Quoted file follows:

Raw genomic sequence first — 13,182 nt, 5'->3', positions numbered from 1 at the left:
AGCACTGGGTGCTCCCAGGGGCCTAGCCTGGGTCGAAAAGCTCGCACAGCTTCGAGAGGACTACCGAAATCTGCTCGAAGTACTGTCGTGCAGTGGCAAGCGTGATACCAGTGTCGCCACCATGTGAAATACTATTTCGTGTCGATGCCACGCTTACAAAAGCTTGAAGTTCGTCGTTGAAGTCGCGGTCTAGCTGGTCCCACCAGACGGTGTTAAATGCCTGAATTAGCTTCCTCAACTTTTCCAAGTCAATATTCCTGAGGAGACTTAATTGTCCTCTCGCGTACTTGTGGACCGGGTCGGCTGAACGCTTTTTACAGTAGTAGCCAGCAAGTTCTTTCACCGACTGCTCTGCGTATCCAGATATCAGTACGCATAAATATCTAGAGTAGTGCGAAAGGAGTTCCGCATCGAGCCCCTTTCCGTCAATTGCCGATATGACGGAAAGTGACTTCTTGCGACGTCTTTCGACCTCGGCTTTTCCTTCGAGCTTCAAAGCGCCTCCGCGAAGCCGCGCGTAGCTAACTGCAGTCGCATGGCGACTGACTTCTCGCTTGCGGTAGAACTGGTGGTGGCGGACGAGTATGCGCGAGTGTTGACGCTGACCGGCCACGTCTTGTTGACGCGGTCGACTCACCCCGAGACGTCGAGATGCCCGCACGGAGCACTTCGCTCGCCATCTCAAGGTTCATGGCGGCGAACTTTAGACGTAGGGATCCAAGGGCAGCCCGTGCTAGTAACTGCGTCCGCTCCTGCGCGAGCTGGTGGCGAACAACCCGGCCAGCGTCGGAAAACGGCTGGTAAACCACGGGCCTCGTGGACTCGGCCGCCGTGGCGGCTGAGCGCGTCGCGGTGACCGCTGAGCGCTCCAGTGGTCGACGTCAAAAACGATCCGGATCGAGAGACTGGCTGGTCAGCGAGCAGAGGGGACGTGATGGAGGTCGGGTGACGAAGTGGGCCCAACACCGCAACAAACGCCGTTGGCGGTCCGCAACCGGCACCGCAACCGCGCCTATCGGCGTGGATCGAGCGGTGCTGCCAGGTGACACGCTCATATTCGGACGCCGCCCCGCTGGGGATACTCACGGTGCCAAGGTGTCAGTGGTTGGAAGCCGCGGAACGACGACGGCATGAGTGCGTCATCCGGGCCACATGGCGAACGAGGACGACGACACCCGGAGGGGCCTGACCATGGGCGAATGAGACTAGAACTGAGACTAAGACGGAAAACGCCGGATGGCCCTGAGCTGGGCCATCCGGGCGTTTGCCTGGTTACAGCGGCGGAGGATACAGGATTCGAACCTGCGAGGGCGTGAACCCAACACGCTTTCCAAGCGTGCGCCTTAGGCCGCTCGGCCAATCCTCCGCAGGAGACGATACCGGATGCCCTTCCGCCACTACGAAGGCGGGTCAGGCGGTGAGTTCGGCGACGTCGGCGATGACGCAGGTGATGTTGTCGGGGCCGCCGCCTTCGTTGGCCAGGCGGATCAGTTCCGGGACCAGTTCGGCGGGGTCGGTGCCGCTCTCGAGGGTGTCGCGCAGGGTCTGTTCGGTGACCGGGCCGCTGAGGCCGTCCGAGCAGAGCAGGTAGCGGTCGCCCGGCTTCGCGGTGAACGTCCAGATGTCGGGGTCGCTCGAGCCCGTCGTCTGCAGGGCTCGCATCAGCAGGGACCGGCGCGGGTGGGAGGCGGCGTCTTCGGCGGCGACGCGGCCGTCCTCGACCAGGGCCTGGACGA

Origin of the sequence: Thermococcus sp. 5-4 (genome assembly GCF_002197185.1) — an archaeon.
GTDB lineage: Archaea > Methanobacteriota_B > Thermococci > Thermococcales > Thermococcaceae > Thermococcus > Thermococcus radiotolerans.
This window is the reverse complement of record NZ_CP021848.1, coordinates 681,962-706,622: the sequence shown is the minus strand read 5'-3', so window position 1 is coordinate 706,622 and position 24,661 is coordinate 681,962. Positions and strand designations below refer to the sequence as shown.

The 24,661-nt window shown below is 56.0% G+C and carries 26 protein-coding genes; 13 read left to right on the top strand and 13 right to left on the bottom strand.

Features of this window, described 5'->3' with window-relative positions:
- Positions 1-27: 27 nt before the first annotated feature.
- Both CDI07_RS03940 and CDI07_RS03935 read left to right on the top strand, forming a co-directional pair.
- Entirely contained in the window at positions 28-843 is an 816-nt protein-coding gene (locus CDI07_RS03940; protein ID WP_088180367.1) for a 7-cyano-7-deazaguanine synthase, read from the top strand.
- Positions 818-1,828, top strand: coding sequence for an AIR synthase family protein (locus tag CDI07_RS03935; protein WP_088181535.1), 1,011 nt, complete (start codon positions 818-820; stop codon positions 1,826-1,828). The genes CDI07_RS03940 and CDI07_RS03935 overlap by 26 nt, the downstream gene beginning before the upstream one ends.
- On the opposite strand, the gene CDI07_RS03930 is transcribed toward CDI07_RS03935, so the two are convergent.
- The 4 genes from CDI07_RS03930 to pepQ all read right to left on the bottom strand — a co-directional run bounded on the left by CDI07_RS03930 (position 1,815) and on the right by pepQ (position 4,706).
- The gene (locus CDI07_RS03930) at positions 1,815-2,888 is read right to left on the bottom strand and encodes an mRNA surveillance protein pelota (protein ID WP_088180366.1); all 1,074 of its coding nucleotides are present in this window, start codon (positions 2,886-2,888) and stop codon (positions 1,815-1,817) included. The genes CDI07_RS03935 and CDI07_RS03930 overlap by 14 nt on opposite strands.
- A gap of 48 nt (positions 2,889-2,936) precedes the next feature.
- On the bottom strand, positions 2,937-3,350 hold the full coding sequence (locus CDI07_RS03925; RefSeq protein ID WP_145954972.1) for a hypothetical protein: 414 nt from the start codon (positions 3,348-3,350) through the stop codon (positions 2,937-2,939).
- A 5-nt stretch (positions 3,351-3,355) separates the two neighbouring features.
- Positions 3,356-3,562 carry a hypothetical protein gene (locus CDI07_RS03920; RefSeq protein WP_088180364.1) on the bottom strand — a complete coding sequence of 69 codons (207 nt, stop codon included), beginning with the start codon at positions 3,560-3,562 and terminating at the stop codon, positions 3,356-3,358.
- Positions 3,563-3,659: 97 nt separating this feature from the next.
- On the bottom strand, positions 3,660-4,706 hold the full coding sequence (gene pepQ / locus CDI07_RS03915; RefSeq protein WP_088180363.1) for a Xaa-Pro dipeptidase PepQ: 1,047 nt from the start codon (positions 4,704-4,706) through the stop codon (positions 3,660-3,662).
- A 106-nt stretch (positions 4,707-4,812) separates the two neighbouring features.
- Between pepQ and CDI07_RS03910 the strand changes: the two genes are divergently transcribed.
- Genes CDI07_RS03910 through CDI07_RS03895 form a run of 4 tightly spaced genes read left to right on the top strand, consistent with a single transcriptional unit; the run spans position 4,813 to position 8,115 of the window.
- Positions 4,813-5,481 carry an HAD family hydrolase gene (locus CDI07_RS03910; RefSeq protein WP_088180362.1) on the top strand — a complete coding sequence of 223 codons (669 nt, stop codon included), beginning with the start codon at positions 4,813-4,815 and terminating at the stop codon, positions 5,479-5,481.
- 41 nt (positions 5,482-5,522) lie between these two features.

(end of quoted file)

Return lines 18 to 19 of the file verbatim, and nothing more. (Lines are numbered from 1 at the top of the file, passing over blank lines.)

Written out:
- Positions 3,356-3,562 carry a hypothetical protein gene (locus CDI07_RS03920; RefSeq protein WP_088180364.1) on the bottom strand — a complete coding sequence of 69 codons (207 nt, stop codon included), beginning with the start codon at positions 3,560-3,562 and terminating at the stop codon, positions 3,356-3,358.
- Positions 3,563-3,659: 97 nt separating this feature from the next.